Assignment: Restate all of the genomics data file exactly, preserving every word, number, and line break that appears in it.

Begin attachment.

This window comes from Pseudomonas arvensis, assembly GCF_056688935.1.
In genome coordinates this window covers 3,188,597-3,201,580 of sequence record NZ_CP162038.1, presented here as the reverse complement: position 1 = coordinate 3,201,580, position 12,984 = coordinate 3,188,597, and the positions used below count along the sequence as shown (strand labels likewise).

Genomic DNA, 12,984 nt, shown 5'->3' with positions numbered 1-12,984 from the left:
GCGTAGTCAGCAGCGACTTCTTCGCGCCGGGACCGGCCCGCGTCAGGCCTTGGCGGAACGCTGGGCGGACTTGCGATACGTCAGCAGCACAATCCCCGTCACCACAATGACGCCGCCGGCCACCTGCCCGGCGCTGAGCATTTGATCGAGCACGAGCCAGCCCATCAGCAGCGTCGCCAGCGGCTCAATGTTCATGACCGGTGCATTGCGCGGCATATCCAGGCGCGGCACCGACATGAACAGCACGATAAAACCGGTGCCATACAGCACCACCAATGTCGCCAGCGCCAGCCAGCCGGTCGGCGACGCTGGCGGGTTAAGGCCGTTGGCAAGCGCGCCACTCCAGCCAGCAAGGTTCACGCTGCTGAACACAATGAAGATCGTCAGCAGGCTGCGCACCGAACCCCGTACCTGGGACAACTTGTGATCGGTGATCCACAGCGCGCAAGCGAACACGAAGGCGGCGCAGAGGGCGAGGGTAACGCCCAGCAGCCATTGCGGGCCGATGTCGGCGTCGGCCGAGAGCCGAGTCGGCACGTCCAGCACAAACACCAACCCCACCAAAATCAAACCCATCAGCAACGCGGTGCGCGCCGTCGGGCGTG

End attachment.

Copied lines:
This window comes from Pseudomonas arvensis, assembly GCF_056688935.1.
In genome coordinates this window covers 3,188,597-3,201,580 of sequence record NZ_CP162038.1, presented here as the reverse complement: position 1 = coordinate 3,201,580, position 12,984 = coordinate 3,188,597, and the positions used below count along the sequence as shown (strand labels likewise).

Genomic DNA, 12,984 nt, shown 5'->3' with positions numbered 1-12,984 from the left:
GCGTAGTCAGCAGCGACTTCTTCGCGCCGGGACCGGCCCGCGTCAGGCCTTGGCGGAACGCTGGGCGGACTTGCGATACGTCAGCAGCACAATCCCCGTCACCACAATGACGCCGCCGGCCACCTGCCCGGCGCTGAGCATTTGATCGAGCACGAGCCAGCCCATCAGCAGCGTCGCCAGCGGCTCAATGTTCATGACCGGTGCATTGCGCGGCATATCCAGGCGCGGCACCGACATGAACAGCACGATAAAACCGGTGCCATACAGCACCACCAATGTCGCCAGCGCCAGCCAGCCGGTCGGCGACGCTGGCGGGTTAAGGCCGTTGGCAAGCGCGCCACTCCAGCCAGCAAGGTTCACGCTGCTGAACACAATGAAGATCGTCAGCAGGCTGCGCACCGAACCCCGTACCTGGGACAACTTGTGATCGGTGATCCACAGCGCGCAAGCGAACACGAAGGCGGCGCAGAGGGCGAGGGTAACGCCCAGCAGCCATTGCGGGCCGATGTCGGCGTCGGCCGAGAGCCGAGTCGGCACGTCCAGCACAAACACCAACCCCACCAAAATCAAACCCATCAGCAACGCGGTGCGCGCCGTCGGGCGTG